Ethical Clothing Pt. 1
This blog series is written by Sara Chauvette, an employee at Yana Dee. Sara has been working with Yana Dee for close to two years as a seamstress and retail clerk.
The benefits of purchasing clothing from local retailers are numerous. Clothing made in the United States is more often free of sweatshop labor, and purchases of this clothing aids local economies. Furthermore, clothing made on a small scale with sustainable materials helps to reduce waste and pollution. This blog series will seek to make the benefits of local, sustainable clothing clear. Since the topic is multifaceted I will be writing several articles in order to better explain each aspect of this issue. Human suffering is the most important factor in the ethical production of clothing and therefore the first topic of focus will be sweatshop labor.
A sweatshop is defined by the US Department of Labor as a factory that violates two or more labor laws. The United States used sweatshop labor to make garments in the early to late 1800s until labor laws began to take hold. After this companies began moving their production facilities overseas in order to continue benefitting from low labor costs in other countries which had/have not implemented labor laws yet.
The issues with sweatshops are far reaching:
- Child labor is often used to lower the cost of production
- 90% of sweatshop workers are women
- Some people work for as little as $.01per hour in U.S. currency
- Some sweatshops require employees to work up to 72 hours straight
- Workers who complain are often physically and verbally abused
- (More information can be found here)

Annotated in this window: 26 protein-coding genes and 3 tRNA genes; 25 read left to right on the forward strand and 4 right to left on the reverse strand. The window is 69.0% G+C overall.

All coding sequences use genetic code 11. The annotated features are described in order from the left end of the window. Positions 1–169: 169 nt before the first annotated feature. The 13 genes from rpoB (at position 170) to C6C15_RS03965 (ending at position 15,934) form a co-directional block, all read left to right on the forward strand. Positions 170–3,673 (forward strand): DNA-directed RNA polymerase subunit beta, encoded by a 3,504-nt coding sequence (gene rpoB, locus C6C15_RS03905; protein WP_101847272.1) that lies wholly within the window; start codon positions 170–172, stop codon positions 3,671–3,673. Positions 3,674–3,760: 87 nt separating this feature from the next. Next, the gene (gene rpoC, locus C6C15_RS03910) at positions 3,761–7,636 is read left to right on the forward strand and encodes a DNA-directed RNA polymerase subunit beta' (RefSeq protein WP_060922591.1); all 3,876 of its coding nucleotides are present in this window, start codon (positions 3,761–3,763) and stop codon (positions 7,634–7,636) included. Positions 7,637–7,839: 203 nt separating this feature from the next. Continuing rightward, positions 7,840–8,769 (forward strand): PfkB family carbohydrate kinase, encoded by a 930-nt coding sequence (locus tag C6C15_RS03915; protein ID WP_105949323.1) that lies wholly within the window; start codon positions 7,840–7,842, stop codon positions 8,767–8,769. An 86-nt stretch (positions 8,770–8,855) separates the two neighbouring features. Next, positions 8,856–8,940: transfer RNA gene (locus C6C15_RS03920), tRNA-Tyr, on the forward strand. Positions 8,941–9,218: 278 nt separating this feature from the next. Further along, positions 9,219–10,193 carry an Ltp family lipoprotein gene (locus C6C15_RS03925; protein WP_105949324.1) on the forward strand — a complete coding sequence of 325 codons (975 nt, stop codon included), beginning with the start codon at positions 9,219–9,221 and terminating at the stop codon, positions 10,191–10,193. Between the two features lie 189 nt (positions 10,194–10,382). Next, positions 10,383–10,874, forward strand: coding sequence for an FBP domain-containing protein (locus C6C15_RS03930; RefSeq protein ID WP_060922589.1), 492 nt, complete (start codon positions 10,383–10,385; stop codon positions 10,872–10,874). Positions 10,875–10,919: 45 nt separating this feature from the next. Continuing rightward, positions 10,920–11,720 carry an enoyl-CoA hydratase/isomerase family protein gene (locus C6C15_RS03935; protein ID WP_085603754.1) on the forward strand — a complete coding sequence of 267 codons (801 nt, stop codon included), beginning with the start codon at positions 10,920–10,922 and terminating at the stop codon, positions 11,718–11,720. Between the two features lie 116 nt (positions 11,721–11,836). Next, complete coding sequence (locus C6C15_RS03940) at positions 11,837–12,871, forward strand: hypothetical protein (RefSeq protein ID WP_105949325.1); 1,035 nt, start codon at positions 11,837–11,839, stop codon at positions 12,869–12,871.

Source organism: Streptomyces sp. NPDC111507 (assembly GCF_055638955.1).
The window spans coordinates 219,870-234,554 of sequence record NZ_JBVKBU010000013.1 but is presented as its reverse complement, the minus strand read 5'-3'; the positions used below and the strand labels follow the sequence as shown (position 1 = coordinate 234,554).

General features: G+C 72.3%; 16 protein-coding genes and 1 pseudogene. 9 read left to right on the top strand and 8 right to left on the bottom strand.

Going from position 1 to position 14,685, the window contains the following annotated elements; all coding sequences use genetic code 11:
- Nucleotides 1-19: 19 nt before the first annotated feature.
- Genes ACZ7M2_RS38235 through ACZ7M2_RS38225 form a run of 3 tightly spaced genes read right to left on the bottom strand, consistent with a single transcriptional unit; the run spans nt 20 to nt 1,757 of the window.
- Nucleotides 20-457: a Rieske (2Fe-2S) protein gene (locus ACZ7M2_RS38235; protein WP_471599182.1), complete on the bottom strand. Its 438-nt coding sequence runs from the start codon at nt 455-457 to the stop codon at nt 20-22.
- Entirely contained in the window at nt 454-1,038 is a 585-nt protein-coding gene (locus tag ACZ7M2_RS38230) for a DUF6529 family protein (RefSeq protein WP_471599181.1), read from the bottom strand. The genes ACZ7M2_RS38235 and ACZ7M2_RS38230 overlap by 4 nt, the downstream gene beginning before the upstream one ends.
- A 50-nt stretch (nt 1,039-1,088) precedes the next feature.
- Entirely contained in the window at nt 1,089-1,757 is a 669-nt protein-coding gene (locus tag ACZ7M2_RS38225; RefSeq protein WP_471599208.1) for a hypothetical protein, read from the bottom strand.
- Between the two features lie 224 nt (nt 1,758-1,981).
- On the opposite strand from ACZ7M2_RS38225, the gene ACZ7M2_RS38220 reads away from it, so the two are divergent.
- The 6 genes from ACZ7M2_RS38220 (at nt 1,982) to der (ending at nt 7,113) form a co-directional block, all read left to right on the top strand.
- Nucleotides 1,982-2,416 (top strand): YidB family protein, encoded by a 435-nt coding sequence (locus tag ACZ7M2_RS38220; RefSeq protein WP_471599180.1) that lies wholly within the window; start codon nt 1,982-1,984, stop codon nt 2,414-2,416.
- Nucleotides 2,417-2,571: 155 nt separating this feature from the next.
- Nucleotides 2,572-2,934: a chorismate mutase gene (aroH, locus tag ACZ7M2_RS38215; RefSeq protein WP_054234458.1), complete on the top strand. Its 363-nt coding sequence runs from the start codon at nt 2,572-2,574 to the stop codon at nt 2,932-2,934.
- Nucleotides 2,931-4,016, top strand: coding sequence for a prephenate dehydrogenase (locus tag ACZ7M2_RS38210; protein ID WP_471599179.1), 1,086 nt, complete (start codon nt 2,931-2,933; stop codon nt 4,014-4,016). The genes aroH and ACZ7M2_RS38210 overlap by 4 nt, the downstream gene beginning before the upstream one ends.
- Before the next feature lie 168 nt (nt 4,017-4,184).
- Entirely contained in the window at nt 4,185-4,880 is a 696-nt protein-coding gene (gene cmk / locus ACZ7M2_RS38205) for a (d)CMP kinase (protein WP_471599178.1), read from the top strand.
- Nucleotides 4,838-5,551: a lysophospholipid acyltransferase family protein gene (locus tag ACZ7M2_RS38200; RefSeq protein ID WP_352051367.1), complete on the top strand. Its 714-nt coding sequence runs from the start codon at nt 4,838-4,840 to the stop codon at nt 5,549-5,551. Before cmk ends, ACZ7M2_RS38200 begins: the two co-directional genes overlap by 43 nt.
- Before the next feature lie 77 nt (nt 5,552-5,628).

These facts are especially frustrating when studies such as the one conducted by Robert Pollin in his book Contours of Decent are examined. According to his research, a 100% wage increase for Mexican apparel employees would result in a 1.8% increase in the cost of clothing. For example a $100 jacket would cost $101.80 after said wage increase.
The easiest and most immediate way to end your support of sweatshop labor is to make a habit of buying made in the USA (or other countries with labor laws i.e. Canada, UK, ect.) clothing. Even in these cases, however, it is important to research the company you are purchasing from as sweatshop conditions exist even in the United States.
I understand that it is not possible for everyone to purchase all made in the USA clothing all the time. Companies in the United States cannot produce clothes at the low costs consumers have become accustomed to. However, clothing made by small scale, local designers are often better made and stand up to wear and tear longer, thus making them more affordable in the long run than their sweatshop produced counterparts. Another option for consumers on a budget are resale shops. Clothing purchased at resale shops may not be made in the United States but at least your purchasing dollar is going towards a local or charitable organization rather than a multimillion dollar company that utilizes sweat shop labor.
Additional Reading Materials:
- Companies that refused to sign an agreement that would improve safety conditions in Bangladesh clothing factories after a building collapse killed over 1,100 people:
- Child labor conditions for Walmart, Hanes, J.C. Penny, and Puma
- A quick list for buying sweatshop-free products